Sheila Levine is Dead and Living in New York

Sheila Levine is Dead and Living in New York

Reading about the Mary Tyler Moore show, I was curious to read Gail Parent’s first novel, Parent a writer for the show. Fortunately, a copy of the book existed in the stacks of the library. Unfortunately, I read it. It seems like a strong concept– single gal in NYC troubled by her inability to find the right apartment, job, or marriage. The jokes come at you from the side, and frequently aren’t that funny. In the end, the narrator, Sheila, decides to kill herself and like a good Jewish daughter, arranges to buy her own grave and tombstone. She finally finds a guy who she likes sleeping with, but he’s into her suicide pact and encourages it, along with whining for her to send him pot while he’s in jail avoiding alimony charges. Meh, hands thrown in the air.

Blue of Noon

Hmm. A reminder that not all that is shouted about by others turns into gold-plated reading material. Bataille is beloved by many, including Chris Kraus, but I found this “erotic” novel rather humdrum and bland. Written in 1935 on the cusp of the Spanish Civil War, there are odd scenes of Henri Troppmann carousing with his girlfriend, “Dirty” (Dorothea), ignoring his wife and his mother-in-law, tooting about with prostitutes and raving like a madman. Thankfully slim at under 150 pages, I could consume without guilt and toss aside shaking head wondering what the big deal is.

The Far Cry

The Far Cry

Just when I was about to give up hope of enjoying another Persephone title, I sank into Emma Smith’s The Far Cry. I’ve not enjoyed several of the last of the grey covers read and even tossed away a few without reading past the first pages. Smith’s book comes like a lightning bolt, sudden and unexpected, thrilling, magnificent.

Published in 1949, it’s in 5 parts: Departure, The Boat, India, Ruth, and Teresa. We start in England, the comic picture of a sixty-year-old man rushing into the house of his sister in a flummoxed frenzy to yank his fourteen-year-old daughter out of school and escape with her to India to prevent her mother from recapturing her. Aunt May puts Mr. Digby (her brother) in his place firmly, “of course you’re being absurd. Of course Lilian [his ex wife] isn’t chasing after you. Look at yourself in the mirror if you don’t believe me… You’re an old man, you might as well admit it, and a shabby old man too, you silly fellow, and with no money to speak of. Lilian must have six times as much money as you, or more.”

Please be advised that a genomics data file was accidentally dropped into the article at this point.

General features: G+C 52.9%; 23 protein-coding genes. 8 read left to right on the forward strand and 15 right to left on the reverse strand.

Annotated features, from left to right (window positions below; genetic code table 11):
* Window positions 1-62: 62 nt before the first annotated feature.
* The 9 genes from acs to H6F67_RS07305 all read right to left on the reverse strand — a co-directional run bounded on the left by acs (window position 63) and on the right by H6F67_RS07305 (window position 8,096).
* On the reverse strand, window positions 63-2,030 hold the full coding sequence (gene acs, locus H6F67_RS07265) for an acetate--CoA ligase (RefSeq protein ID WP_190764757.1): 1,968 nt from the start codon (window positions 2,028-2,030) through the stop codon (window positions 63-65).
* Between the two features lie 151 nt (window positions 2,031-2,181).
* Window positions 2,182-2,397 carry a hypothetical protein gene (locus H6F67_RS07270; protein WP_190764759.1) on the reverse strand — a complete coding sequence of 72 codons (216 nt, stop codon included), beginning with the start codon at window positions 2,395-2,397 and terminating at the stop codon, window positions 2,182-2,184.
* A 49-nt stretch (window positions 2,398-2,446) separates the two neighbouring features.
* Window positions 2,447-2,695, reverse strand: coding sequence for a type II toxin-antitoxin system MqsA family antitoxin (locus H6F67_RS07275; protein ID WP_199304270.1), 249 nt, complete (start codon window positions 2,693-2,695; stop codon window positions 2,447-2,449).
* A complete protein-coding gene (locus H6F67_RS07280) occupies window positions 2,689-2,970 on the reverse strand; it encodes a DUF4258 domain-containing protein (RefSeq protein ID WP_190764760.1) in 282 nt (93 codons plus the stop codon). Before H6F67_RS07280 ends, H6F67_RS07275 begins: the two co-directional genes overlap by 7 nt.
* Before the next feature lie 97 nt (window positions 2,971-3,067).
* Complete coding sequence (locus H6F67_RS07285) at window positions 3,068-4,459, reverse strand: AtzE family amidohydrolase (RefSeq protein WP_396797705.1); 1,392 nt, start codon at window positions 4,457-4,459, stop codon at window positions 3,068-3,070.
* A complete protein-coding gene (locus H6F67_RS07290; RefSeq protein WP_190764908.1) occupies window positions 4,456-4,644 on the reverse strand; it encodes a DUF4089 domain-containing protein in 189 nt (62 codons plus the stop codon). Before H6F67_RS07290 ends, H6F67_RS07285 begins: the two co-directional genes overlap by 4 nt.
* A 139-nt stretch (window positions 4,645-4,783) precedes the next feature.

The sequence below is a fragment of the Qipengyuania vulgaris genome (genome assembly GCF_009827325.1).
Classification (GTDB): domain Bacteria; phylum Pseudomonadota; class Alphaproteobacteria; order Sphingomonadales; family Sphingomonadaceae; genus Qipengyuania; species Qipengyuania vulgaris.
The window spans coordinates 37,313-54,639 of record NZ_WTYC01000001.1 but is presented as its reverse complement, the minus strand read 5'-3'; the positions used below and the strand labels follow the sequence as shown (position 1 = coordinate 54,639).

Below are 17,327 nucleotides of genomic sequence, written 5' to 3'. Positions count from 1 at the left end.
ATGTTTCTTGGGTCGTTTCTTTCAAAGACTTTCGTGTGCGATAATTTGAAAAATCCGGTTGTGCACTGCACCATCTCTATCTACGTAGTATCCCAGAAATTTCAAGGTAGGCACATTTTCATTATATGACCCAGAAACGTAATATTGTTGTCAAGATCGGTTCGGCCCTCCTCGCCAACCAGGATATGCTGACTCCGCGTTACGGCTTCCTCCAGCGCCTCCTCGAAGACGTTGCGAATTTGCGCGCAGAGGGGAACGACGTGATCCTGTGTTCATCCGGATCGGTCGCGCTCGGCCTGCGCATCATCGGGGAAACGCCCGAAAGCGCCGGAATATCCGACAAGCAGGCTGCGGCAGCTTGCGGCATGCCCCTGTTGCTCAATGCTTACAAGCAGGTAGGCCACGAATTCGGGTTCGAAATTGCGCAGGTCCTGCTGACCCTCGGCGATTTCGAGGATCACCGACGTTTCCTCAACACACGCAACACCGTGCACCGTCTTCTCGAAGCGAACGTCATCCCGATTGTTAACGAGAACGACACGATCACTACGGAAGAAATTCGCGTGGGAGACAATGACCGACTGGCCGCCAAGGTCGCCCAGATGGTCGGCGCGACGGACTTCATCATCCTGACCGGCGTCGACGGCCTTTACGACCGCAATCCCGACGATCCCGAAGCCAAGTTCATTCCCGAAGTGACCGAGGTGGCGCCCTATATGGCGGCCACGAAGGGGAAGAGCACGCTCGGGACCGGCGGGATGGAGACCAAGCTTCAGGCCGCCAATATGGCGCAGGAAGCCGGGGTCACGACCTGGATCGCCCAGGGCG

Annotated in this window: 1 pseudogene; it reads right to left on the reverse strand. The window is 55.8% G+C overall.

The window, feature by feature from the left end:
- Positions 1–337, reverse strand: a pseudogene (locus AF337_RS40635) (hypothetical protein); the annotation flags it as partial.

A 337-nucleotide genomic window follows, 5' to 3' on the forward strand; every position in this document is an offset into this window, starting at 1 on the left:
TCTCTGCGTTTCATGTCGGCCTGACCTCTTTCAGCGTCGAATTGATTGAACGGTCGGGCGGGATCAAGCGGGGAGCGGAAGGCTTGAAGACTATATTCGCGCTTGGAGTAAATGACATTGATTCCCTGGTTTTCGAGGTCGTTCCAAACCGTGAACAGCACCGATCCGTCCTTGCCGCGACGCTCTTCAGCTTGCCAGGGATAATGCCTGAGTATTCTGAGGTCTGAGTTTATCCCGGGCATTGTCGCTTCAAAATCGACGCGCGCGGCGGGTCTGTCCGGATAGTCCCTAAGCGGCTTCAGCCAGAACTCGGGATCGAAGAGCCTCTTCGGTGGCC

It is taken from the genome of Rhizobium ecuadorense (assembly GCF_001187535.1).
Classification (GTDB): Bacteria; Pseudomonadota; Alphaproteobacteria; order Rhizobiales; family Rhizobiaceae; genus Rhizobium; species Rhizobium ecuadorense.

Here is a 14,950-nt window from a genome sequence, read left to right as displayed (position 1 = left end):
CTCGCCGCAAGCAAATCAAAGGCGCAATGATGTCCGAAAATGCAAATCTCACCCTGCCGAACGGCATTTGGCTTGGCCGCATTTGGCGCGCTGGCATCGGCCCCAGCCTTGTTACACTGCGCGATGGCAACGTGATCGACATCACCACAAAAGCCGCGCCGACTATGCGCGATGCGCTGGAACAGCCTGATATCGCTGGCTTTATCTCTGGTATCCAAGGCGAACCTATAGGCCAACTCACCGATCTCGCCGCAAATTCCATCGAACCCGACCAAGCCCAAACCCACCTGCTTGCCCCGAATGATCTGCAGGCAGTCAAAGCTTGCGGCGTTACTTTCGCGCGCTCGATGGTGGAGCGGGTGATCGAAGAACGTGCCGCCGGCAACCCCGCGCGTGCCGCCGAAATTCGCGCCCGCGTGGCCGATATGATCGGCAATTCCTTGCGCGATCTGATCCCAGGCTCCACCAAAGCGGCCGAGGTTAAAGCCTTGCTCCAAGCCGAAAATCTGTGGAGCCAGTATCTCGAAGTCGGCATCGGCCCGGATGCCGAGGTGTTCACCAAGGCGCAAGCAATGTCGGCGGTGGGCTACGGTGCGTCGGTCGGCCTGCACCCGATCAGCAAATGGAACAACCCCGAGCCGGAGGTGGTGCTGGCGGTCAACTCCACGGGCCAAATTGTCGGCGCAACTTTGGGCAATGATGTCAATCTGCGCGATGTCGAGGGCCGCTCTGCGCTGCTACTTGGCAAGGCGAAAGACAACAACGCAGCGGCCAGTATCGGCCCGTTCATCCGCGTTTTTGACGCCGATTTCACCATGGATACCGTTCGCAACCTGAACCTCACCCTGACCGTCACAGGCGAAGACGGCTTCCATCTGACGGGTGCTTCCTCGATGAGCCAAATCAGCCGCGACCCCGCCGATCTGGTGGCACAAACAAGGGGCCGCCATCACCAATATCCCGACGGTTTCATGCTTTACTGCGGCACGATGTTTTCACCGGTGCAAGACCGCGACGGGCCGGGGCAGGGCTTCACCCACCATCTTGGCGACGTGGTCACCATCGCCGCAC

With that, Digby and Teresa are on the boat to India, which is a delightful section, dreamy and in-between, as Teresa herself is in-between worlds/existences. Digby reveals himself to be an ass, saying things like a woman with a brain is poison, “a woman ought to be beautiful and she ought to be sympathetic. That’s quite enough. I’ve always found that quite enough in a woman. Anything more is too much.” Digby finds a quiet tea planter, Mr Littleton that he attaches himself to for the duration of the journey. Teresa cultivates a friendship with an old spinster, Miss Spooner, who nurses her through heatstroke and gives her a hat:

“But dully she regretted the loss of Miss Spooner, who, Teresa having no further need of her, had withdrawn, as it were, one step. They saw each other now and again, as sharing a cabin they were bound to do, in the mornings and going to bed at night, but contact between them, other than mere politeness, seemed to have been broken. Miss Spooner was not by any means cold: she was detached. Nor was she impersonal She would not, however, extend her personality. She was like a flourishing little island set aside from the main trade routes and perfectly satisfied that no ships should call. Why should she wish them to call? they could only be a nuisance. On her island was all she wanted. Mr. Digby, bucketing by at a great distance, had mistaken this small kingdom for nothing more fertile than rock and gravel. Teresa, canoeing closer through delirium, had seen the vegetation there and suspected hidden orchids.”